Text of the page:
Traverse City Record-Eagle

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March 6, 2014

CTC's orientation shows eighth-graders that concepts can excite

TRAVERSE CITY — A class of eighth-grade students sat quietly, and patiently listened to an engineering presentation in a Traverse Bay Area Intermediate School District Career-Tech Center classroom.

The speech was one of 21 they’d hear in the next two hours. Yawns escaped from a few students.

Suddenly, a yellow robot revved out from behind a desk. Manufacturing Technology Academy instructor Tim Wheatley’s plan worked. He suddenly had a captive audience.

Wheatley said he participates in the Career-Tech Center’s eighth-grade orientation each year to show students they can apply concepts that may seem dry in the classroom to exciting, real-life situations.

“I want them to see these cool things. I want them to see there’s actual utility for that math,” he said.

About 1,450 eighth grade students from across Antrim, Benzie, Grand Traverse, Kalkaska and Leelanau counties will have filtered through the Career-Tech Center in three days of orientation by the end of today.

The annual event teaches students about career training opportunities available to expand their high school experience. The Career-Tech Center offers classes for six career paths: arts and communication; business, marketing and technology; health sciences; human services; natural resources and agriscience; and engineering, manufacturing and industrial technology.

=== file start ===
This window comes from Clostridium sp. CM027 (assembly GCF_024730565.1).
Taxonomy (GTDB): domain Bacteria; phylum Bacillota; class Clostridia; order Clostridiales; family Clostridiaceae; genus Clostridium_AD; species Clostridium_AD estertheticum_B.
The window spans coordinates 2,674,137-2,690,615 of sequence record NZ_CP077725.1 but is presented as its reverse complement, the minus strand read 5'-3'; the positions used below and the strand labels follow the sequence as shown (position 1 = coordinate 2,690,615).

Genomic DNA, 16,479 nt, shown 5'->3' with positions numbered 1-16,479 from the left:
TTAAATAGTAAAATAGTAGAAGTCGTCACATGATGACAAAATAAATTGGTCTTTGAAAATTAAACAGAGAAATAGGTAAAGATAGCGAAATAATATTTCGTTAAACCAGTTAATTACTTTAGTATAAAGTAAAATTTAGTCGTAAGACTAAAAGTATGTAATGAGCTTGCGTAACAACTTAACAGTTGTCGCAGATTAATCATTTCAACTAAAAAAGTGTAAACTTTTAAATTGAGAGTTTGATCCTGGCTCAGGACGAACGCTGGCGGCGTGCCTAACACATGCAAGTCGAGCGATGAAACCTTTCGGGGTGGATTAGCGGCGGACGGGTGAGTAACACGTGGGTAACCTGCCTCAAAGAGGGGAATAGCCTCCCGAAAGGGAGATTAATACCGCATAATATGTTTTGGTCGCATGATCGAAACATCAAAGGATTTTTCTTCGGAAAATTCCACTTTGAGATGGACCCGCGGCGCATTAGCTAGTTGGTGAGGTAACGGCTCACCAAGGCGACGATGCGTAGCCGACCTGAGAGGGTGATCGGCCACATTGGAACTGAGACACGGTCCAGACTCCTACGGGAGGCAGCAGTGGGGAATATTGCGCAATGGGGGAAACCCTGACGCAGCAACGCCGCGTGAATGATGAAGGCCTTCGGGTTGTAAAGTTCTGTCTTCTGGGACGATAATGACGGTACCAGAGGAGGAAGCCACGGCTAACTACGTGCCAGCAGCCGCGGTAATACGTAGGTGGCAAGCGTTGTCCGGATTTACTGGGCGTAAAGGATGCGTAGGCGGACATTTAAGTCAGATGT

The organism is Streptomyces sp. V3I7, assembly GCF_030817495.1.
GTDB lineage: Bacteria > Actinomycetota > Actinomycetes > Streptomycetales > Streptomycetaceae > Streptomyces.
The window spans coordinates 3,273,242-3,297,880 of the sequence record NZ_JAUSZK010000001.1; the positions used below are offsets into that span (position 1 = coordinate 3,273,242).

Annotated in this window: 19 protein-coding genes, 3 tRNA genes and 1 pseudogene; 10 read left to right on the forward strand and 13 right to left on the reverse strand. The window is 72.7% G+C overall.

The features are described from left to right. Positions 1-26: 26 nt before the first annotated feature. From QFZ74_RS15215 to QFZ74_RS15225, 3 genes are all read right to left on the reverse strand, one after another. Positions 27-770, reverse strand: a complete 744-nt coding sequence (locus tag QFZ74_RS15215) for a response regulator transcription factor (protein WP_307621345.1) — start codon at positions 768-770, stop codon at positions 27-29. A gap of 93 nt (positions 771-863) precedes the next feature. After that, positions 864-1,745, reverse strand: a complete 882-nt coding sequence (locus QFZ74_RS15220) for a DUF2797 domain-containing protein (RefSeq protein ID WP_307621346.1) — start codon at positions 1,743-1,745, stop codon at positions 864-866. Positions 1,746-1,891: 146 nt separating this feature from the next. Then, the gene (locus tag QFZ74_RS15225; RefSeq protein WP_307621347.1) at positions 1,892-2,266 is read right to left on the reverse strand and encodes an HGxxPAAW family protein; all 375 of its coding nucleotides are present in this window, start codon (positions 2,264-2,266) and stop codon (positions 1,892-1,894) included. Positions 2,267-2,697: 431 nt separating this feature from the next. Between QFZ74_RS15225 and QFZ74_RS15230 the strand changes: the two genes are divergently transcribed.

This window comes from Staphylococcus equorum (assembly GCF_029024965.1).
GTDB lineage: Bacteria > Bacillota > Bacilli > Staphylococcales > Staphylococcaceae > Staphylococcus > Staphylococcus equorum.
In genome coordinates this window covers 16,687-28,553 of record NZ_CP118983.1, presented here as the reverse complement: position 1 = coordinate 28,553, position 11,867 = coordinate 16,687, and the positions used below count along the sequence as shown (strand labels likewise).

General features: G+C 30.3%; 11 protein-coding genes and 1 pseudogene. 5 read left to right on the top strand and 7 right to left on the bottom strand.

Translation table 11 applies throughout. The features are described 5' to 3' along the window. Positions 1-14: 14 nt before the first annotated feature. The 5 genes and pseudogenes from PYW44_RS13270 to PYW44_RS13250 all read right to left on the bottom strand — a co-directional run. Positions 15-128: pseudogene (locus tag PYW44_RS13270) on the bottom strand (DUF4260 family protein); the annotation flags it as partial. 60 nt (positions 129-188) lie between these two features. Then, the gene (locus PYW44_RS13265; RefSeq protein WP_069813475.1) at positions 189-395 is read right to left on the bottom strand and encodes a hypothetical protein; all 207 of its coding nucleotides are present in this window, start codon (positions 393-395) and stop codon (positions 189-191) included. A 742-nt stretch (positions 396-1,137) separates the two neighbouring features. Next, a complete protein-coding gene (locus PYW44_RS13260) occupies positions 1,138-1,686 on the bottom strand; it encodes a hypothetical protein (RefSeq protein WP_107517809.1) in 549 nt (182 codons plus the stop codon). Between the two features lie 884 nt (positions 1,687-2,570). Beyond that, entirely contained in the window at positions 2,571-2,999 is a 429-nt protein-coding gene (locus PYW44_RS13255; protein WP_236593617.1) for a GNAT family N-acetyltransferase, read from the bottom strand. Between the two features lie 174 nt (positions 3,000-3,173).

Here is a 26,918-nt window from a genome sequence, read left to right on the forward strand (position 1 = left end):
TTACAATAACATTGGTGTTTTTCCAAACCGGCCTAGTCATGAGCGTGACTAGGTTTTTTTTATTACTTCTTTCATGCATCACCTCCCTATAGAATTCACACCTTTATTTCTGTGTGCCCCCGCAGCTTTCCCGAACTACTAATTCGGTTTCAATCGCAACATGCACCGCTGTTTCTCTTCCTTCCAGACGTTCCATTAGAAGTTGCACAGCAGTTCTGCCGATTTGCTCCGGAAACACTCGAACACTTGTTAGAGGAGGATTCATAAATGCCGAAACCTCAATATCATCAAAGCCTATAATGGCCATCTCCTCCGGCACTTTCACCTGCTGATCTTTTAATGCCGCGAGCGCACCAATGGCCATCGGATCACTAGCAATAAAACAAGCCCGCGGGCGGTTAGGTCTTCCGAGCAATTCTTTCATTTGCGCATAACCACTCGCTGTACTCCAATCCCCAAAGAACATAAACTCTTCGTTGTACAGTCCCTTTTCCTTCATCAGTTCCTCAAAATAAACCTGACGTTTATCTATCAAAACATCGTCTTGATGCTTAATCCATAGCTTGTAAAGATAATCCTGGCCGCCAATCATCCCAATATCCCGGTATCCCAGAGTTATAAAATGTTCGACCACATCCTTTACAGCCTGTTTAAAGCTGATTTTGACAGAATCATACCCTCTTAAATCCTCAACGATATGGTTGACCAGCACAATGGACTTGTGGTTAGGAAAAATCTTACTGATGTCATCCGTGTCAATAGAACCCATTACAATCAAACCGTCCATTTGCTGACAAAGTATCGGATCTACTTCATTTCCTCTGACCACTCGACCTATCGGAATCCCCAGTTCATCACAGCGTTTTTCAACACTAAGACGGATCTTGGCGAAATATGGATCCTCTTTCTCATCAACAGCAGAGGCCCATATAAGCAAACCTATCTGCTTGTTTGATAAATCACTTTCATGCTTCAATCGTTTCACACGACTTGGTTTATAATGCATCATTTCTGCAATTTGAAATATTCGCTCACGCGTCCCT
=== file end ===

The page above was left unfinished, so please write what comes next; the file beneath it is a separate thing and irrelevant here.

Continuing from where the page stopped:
The orientation is the first time some students have been asked to give serious thought to a career path. Career-Tech Center principal Patrick Lamb said it is important to get students thinking about their career interests before they enter high school.

“We want to get them in the building and give them a flavor of what is available to them,” Lamb said.

Students in the five-county region can start taking technical, career-focused classes at the center once they hit their junior year of high school.

Sonja Stairs already knows she wants to take Career-Tech Center classes once she’s in high school. Stairs, an eighth grade student at Glen Lake Community Schools, said the orientation helped her figure out career fields that interest her.

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